Gardening--and blogging, too, to a certain extent--have been put on hold for the past week while I've been trying to get my house presentable enough for Thanksgiving dinner, working several days, and fighting off a nasty cold/virus. But I didn't want to miss out on today's Wildflower Wednesday, hosted the fourth Wednesday of every month by Gail whose Clay and Limestone garden of wildflowers and natives is a true haven for pollinators of every sort.
Since many of you no doubt are also busy getting ready for Thanksgiving, I'm making the pictures large and the words few . . .
After several hard freezes, there are no blooming wildflowers here anymore, but the dried remains of many hint at their former glory and add some visual interest to the late fall garden. The dried flowerheads of the goldenrod growing wild here suggest different bloom times or perhaps even different varieties, ranging from the brown above . . .
. . . to white, poofier seedheads, reminding me of Christmas snow.
Seedheads of Butterfly Weed are a dramatic contrast to other stems and seedheads.
Another plant growing wild next to outbuildings is Tall Boneset (I think).
Now that it's stripped of most of its foliage, the "weedy" tree behind the butterfly garden is easier to identify. The red stems of the numerous suckers of this tree confirm my suspicions that this is a Rough-eared Dogwood.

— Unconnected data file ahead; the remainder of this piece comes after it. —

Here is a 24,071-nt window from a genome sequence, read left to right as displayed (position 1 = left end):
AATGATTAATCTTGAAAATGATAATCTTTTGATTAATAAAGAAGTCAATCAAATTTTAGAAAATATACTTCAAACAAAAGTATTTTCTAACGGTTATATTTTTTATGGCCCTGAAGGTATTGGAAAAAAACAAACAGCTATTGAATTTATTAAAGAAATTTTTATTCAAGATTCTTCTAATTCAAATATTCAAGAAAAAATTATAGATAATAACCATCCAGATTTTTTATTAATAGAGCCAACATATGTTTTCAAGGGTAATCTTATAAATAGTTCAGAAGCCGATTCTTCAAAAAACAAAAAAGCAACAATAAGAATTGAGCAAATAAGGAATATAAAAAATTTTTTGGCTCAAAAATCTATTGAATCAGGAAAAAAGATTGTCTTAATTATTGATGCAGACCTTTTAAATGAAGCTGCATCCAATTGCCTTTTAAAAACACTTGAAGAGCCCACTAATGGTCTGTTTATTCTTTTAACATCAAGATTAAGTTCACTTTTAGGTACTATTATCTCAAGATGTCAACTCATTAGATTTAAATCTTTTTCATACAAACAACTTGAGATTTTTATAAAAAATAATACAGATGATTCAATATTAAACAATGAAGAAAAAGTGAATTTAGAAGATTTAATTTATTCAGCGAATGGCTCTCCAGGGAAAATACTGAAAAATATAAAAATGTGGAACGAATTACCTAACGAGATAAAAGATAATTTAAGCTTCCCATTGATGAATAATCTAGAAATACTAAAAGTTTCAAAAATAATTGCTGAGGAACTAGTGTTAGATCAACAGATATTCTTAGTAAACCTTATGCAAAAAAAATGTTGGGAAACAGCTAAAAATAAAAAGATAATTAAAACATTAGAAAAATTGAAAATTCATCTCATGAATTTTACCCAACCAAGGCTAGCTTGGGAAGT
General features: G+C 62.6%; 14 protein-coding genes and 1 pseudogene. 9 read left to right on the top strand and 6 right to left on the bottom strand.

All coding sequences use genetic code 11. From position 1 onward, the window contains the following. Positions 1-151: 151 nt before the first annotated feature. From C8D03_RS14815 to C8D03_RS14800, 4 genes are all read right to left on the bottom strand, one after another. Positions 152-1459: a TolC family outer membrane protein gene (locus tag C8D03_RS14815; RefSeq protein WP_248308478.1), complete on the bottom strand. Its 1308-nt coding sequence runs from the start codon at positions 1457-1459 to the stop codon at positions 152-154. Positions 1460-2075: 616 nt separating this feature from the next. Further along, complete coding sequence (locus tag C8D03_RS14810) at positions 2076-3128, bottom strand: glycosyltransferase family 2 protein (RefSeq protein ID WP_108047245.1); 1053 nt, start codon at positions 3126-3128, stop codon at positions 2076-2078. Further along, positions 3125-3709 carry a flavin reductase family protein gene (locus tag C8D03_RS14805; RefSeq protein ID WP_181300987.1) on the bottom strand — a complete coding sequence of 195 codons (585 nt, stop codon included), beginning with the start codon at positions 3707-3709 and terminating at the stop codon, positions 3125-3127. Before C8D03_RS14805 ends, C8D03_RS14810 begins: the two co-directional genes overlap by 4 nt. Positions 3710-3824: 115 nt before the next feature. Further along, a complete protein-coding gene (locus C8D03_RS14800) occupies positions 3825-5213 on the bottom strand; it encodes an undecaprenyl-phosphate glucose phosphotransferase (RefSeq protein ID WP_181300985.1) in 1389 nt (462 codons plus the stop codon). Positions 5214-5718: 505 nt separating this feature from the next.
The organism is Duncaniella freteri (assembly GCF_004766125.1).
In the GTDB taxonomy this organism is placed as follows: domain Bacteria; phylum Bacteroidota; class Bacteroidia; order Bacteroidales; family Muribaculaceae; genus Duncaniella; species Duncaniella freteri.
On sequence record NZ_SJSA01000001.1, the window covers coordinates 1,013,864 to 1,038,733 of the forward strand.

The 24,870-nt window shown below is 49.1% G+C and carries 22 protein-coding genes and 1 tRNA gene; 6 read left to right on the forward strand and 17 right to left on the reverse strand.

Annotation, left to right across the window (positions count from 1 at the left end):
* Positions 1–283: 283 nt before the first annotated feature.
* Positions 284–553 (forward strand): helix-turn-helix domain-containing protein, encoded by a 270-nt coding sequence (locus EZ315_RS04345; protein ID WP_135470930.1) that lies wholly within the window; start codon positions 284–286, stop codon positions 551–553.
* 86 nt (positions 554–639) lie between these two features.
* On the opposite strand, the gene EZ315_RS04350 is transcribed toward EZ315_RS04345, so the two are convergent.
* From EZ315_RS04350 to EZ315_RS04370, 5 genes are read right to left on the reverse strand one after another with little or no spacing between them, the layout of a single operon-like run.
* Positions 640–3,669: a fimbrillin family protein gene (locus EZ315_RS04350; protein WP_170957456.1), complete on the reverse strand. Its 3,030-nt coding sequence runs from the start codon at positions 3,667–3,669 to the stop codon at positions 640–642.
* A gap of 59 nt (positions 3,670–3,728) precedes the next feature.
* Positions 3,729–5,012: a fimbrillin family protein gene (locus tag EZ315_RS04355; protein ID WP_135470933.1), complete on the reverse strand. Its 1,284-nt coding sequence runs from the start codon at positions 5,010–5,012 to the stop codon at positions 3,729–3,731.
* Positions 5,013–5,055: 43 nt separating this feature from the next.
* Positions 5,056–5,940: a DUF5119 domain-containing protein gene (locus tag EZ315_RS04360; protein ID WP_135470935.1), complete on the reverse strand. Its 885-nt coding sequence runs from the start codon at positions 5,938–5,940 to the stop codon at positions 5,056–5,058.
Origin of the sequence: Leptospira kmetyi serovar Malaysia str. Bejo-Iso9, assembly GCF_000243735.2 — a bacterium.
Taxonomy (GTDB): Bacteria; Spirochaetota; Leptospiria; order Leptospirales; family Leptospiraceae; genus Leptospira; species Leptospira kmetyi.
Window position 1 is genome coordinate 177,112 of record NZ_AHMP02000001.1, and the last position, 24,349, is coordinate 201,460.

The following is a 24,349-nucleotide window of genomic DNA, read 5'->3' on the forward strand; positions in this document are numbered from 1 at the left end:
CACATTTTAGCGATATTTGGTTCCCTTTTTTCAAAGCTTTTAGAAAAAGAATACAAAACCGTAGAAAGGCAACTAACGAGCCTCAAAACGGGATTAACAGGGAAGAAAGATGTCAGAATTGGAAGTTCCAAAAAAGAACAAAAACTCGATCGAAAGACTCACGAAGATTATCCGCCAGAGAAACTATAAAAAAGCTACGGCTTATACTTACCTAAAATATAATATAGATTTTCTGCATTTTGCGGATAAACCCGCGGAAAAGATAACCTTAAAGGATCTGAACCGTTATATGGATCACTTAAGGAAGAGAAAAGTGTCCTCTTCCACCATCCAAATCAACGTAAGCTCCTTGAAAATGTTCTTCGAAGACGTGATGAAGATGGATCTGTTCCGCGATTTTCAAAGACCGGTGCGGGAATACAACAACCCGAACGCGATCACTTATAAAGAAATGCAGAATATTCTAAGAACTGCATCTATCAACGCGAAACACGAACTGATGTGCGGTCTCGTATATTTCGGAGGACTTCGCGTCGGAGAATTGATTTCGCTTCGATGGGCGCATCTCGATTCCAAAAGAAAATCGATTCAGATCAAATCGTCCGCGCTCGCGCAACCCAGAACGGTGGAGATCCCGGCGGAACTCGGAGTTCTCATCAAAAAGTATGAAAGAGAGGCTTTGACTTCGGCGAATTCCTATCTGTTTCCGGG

The Frost Aster, featured on my last Wildflower Wednesday post, is still holding on to its blooms.
From a distance--or without my glasses--these puffs of white look as though they've been coated with snow.
The shriveled pokeberries have turned into poke-raisins.
Although technically not a wildflower, the old-fashioned hollyhocks might as well be in my garden, popping up at will here and there.
Also not a wildflower, switchgrass is nevertheless a native to the prairie. The new 'Shenandoah' cultivar promises to be an appealing addition to the lily garden.
Another native, the Purple coneflowers will hang around all winter, providing tasty snacks for the finches.
Even the less showy Rudbeckia seedheads look good bobbing in the breeze
and bathed in early morning light.
While I've seen so many asters still in bloom on many other posts, mine are long past their prime. Still, these powder-puff (as Frances called them) remains have a certain visual appeal.
Somewhere there are probably some real wildflowers still in bloom . . . do check out other posts at Gail's to see what might be blooming in other parts of the country.
As we enter the holiday season, I have much to be thankful for, but today I am especially thankful for the soaking rain that fell yesterday, adding some much-needed moisture to my parched garden. And I'm thankful to all of you for taking time to stop by . . .
Wishing all of you
A very Happy Thanksgiving!